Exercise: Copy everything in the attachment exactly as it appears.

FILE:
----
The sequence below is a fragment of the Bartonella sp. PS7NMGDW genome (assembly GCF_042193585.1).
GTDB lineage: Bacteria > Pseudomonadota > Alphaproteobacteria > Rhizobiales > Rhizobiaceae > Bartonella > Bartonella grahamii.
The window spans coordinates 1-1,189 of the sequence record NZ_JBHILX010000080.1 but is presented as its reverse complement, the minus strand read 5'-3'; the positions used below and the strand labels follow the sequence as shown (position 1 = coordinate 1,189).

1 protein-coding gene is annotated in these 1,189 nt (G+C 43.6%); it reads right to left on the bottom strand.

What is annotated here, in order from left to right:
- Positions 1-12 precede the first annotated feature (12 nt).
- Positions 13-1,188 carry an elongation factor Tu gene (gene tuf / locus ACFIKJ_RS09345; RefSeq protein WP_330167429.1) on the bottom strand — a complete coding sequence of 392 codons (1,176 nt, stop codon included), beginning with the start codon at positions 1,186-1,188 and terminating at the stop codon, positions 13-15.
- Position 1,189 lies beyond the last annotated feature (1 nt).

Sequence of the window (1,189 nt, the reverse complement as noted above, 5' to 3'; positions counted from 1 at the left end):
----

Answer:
The sequence below is a fragment of the Bartonella sp. PS7NMGDW genome (assembly GCF_042193585.1).
GTDB lineage: Bacteria > Pseudomonadota > Alphaproteobacteria > Rhizobiales > Rhizobiaceae > Bartonella > Bartonella grahamii.
The window spans coordinates 1-1,189 of the sequence record NZ_JBHILX010000080.1 but is presented as its reverse complement, the minus strand read 5'-3'; the positions used below and the strand labels follow the sequence as shown (position 1 = coordinate 1,189).

1 protein-coding gene is annotated in these 1,189 nt (G+C 43.6%); it reads right to left on the bottom strand.

What is annotated here, in order from left to right:
- Positions 1-12 precede the first annotated feature (12 nt).
- Positions 13-1,188 carry an elongation factor Tu gene (gene tuf / locus ACFIKJ_RS09345; RefSeq protein WP_330167429.1) on the bottom strand — a complete coding sequence of 392 codons (1,176 nt, stop codon included), beginning with the start codon at positions 1,186-1,188 and terminating at the stop codon, positions 13-15.
- Position 1,189 lies beyond the last annotated feature (1 nt).

Sequence of the window (1,189 nt, the reverse complement as noted above, 5' to 3'; positions counted from 1 at the left end):